“Living with integrity means: Not settling for less than what you know you deserve in your relationships. Asking for what you want and need from others. Speaking your truth, even though it might create conflict or tension. Behaving in ways that are in harmony with your personal values. Making choices based on what you believe, and not what others believe.” Barbara De Angelis
Do you have integrity? In all situations or just some? On what beliefs do you base your integrity? Do you act with integrity when you know it will create difficulties?
Integrity is the third element in what I call the essentials for a good relationship of any kind. The elements I’ve already written about are empathy and intimacy, and I’ll conclude the series next week with the topic of commitment.
Integrity Strengthens Trust and Love
Integrity is usually defined as being true to your moral or ethical principles, so it has meaning only when it is coupled with a belief system. In a relationship, acting with integrity can create trust and strengthen love because you learn you can depend on the other person to act in accordance with their values. This, of course, assumes that you are in a relationship with someone whose values are compatible with yours.
Integrity Begins With Being True To Your Self
I like Barbara De Angelis’ quote because it covers several important aspects of integrity, mainly the idea that we must be true to ourselves if we are to be true to others. That’s where it starts—being true to yourself. Only then can you be true to others. When we always try to please others to the extent that we go against our own values or harm ourselves, we are out of integrity.
What Is Integrity In A Relationship
Years ago, I was in a relationship with a man whom I deeply loved. We were both creative people and that bound us in a spiritual way that was very powerful. But over and over, to be with him, I made choices that were not good for me financially. One time, I cashed out a life insurance policy so I had the money to spend an extended amount of time with him to see if we could live together. At the time, I was unemployed, but a month before I was to leave to see him, I was offered a good job and I turned it down. I put the relationship first.
Our relationship had always been off and on because he was afraid of commitment although he clearly loved me, and when things were good between us, they were very good. But in this case, I had sacrificed my security by turning down a job to be with him and expected him to understand I would need to get work. He kept insisting that I needed to create my own business and not work for any institution. He was self-employed and had no respect for people who worked for institutions.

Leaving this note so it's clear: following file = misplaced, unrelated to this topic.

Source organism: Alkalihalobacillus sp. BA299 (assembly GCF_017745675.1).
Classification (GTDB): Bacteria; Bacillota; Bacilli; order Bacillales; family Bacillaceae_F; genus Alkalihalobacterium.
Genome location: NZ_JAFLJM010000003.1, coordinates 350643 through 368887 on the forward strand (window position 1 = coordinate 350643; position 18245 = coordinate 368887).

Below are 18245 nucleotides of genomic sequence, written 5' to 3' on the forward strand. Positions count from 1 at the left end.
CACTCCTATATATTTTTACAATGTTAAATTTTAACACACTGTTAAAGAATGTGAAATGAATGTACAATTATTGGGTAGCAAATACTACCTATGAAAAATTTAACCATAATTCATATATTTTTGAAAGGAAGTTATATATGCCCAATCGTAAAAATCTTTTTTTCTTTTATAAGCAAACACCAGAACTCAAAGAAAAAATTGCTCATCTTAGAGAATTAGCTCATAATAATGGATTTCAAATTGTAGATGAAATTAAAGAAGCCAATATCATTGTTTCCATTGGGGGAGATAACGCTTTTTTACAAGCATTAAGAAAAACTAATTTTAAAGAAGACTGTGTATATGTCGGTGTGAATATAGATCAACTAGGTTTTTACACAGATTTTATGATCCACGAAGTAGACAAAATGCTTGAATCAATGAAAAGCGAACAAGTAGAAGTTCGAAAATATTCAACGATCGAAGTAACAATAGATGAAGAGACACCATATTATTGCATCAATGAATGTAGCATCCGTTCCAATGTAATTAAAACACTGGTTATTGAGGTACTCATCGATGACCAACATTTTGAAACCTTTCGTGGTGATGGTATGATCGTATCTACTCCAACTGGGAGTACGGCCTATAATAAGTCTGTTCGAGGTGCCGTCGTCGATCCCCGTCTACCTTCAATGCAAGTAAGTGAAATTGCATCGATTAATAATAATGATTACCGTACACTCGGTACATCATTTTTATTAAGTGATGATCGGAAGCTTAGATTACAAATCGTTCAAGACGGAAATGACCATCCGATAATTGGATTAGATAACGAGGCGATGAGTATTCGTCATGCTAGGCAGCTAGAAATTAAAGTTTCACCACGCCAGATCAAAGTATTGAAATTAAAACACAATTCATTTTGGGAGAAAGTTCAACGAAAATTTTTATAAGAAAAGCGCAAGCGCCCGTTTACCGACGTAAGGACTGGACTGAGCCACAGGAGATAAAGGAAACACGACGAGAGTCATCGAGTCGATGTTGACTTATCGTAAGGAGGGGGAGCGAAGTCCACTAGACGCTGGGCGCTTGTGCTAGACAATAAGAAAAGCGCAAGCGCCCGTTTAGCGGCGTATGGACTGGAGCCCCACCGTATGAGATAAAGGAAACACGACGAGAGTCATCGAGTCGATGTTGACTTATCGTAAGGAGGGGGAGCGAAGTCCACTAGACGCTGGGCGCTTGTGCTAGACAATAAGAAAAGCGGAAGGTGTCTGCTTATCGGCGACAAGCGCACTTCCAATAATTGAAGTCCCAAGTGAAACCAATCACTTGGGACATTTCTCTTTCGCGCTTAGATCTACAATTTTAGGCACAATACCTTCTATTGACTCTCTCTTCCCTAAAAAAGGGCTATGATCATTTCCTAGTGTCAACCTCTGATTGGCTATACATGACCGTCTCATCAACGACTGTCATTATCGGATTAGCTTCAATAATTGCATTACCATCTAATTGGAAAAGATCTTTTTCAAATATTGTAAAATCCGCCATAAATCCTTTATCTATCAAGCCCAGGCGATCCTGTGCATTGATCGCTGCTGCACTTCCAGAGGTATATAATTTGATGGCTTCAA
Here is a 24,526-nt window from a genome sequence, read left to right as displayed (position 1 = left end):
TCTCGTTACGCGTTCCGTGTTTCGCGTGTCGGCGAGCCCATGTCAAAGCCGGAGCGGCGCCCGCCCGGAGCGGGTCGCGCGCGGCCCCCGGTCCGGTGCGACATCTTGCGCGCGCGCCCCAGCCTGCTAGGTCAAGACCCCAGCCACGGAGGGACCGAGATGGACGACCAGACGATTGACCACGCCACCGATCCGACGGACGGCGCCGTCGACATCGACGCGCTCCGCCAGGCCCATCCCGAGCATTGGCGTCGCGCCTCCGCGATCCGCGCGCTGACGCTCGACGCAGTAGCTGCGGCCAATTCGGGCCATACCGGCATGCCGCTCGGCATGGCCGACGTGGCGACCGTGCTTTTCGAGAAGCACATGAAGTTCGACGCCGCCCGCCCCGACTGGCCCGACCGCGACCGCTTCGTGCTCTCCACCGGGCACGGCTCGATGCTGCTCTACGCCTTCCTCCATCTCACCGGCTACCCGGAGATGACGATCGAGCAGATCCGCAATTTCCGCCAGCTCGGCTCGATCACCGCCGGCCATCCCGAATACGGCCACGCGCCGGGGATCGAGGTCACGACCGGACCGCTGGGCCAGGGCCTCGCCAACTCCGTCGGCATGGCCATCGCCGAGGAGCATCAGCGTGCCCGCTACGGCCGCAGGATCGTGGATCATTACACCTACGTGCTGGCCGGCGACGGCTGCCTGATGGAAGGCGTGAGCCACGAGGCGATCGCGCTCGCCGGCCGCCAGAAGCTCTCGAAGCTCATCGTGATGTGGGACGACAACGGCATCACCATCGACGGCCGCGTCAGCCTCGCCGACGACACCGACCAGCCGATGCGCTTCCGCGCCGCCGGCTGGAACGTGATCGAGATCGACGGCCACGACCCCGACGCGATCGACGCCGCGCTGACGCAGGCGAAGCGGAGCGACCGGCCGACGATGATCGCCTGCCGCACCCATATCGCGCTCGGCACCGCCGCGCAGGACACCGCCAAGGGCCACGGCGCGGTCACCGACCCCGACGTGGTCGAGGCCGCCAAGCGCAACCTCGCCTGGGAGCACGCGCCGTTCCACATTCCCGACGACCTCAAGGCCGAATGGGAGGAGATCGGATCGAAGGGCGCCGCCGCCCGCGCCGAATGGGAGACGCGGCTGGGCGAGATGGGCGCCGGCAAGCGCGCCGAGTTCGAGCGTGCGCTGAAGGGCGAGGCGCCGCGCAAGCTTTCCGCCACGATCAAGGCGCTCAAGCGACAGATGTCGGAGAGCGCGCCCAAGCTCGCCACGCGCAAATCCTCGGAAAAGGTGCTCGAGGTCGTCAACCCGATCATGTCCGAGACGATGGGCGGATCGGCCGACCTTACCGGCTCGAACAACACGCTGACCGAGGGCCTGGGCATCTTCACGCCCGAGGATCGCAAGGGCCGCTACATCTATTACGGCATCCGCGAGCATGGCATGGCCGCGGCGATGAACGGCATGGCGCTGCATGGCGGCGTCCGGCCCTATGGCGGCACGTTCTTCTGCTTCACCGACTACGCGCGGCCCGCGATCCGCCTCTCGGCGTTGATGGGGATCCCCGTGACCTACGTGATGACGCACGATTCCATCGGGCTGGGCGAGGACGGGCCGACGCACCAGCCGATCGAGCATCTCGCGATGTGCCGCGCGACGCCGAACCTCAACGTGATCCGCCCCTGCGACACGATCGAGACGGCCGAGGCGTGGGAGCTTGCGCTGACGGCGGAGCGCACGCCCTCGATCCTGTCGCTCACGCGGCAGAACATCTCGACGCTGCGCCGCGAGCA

I had tried to be self-employed, but I didn’t have the financial resources he did, so I had to work for other people. He had a fit over this. While he was true to his values, he had no respect for my needs—a not unusual dilemma in relationships. The situation disintegrated from there. I asked for his understanding and didn’t get it.
At this point, I realized I was settling for a lot less than I deserved. Clearly, his set of values and mine were not compatible. I didn’t feel I should have to sacrifice my financial security to be with him, and he couldn’t afford to take care of me, nor did I want him to. But I was not taking care of myself and I didn’t feel good about that. However much I disliked the choices this man made in relation to me, he was being true to his own belief system, no matter how selfish I may have judged it. It became clear that he would not change anything in order to be with me. At that point, I finally had the sense to walk away.
Being True To Ourselves Empowers Us
What became very clear to me was that, by speaking my mind and not sacrificing what I needed in a relationship, I felt more empowered, although it created conflict. I found the courage to be more of who I was and committed to living with more integrity in relationships. I could not live with someone who felt he would be out of integrity in order to meet my needs.
Integrity Is The Core For Decision-making
Living with integrity helps us to respect ourselves even when it creates difficulty, but without it, we lack an inner core from which to make decisions. On the other hand, we also need to look at our value system. Does it allow us to live with integrity and relate to others in a loving and caring way? Most of us want to be in a relationship in order to share in a deep and loving way, and that may require some compromises.
Relationships Require Compromise
The question is always: what can you compromise and still be true to yourself? Some couples want to keep the peace no matter what they have to do because they are afraid to explore what is hidden and unknown. The problem with hiding ourselves is that we can never be loved for who we really are because our partner never knows who we are. It may never dawn on us that our partner might love us more if they knew who we truly were.
The Value Of Shared Values
It’s not a choice I would make. I want the person I’m in a relationship with, even in just a friendship, to know who I really am and show me who he really is. I want the relationship to have integrity based on a shared set of values, and if the price we pay is to disagree sometimes, so be it. Disagreements hopefully lead to a discussion that leads to a deeper understanding of each other and enriches the relationship. Besides, making up can be a lot of fun. It’s all good.
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© 2013 Georganne Spruce ZQT4PQ5ZN7F5